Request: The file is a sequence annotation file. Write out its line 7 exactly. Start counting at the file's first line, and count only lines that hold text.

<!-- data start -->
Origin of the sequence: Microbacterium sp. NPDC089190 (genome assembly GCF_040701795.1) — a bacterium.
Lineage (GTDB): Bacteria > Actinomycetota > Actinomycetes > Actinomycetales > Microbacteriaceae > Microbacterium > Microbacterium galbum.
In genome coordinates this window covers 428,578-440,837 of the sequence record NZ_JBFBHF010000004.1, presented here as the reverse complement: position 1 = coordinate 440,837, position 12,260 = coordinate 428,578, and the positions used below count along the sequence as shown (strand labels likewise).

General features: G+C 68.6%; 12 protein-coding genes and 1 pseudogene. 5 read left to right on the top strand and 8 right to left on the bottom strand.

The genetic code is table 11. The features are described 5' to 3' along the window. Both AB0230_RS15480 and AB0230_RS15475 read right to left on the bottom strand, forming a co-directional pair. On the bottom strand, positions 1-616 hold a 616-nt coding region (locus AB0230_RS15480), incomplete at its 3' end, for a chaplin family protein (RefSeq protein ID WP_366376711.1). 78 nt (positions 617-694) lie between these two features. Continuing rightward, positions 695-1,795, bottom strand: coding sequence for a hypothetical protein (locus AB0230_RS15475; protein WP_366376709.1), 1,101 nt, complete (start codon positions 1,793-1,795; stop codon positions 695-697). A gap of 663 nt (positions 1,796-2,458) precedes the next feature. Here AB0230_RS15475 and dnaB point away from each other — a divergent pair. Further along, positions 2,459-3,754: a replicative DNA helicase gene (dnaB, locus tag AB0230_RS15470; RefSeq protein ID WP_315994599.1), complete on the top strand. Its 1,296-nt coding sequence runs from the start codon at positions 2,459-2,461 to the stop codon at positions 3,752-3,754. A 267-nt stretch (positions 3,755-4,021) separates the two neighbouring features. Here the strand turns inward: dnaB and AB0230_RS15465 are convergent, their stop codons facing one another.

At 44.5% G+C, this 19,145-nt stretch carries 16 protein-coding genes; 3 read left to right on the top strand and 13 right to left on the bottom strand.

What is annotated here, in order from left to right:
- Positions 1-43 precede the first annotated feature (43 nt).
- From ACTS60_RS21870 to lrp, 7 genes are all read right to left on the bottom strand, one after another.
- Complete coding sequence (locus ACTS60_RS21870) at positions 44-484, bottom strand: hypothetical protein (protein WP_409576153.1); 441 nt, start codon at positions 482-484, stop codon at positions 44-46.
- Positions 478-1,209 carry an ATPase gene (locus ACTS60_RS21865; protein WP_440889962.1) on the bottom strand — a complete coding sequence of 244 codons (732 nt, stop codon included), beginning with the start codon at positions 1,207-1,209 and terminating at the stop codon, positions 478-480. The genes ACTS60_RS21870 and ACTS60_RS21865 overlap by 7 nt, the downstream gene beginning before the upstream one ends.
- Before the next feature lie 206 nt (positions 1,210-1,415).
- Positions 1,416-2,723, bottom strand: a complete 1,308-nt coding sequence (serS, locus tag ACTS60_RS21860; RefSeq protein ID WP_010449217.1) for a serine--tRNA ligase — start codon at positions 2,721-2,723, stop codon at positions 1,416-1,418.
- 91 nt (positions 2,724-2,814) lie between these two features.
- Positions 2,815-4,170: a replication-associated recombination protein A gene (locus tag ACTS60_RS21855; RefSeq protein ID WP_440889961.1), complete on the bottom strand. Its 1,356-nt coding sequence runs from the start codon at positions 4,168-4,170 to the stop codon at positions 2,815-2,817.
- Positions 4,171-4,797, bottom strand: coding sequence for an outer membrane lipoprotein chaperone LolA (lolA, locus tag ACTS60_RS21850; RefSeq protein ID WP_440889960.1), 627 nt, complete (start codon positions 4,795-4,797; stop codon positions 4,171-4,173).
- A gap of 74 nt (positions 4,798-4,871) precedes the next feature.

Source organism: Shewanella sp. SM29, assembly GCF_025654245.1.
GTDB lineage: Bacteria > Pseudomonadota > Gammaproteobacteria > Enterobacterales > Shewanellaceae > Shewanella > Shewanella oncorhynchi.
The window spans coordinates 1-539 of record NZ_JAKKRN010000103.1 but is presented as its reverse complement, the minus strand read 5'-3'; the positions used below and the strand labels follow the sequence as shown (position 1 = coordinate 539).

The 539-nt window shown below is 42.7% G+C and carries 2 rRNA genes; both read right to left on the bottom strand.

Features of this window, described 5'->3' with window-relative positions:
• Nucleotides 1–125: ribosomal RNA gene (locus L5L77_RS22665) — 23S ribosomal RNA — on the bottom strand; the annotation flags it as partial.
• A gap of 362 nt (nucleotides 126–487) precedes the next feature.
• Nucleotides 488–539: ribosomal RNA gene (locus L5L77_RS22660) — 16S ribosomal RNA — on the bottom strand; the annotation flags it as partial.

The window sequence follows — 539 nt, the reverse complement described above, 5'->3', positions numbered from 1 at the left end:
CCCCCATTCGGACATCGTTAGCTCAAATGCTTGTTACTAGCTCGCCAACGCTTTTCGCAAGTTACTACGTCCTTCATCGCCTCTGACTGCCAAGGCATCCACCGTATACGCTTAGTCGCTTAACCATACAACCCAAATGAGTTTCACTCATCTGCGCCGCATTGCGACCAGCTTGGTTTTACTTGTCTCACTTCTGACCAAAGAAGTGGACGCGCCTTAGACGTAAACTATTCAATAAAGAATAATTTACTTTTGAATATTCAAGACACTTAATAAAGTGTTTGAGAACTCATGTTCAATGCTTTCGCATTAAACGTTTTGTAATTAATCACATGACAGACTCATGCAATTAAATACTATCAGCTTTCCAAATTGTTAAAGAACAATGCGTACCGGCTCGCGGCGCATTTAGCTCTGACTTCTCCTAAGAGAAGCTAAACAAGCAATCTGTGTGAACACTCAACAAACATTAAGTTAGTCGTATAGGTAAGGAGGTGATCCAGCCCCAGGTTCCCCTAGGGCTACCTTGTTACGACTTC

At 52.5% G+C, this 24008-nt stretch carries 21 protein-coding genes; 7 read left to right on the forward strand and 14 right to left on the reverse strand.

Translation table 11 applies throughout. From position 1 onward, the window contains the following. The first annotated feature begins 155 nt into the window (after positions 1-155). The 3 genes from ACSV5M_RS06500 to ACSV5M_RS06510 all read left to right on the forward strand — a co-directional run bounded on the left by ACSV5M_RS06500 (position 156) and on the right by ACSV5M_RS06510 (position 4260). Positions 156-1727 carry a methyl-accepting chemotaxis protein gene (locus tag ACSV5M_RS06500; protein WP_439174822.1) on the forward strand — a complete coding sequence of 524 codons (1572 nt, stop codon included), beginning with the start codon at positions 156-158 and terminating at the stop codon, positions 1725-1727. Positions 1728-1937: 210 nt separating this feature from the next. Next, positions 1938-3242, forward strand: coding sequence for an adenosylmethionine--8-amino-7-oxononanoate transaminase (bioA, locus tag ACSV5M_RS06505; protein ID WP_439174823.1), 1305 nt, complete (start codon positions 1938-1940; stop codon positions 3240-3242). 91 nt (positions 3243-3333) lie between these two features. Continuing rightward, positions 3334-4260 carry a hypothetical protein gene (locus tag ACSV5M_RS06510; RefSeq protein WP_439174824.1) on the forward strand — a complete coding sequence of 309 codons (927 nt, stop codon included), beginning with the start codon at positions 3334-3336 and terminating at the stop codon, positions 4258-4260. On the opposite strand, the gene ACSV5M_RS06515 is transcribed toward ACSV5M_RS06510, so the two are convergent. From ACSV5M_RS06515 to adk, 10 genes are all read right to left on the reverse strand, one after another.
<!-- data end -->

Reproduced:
What is annotated here, in order from left to right: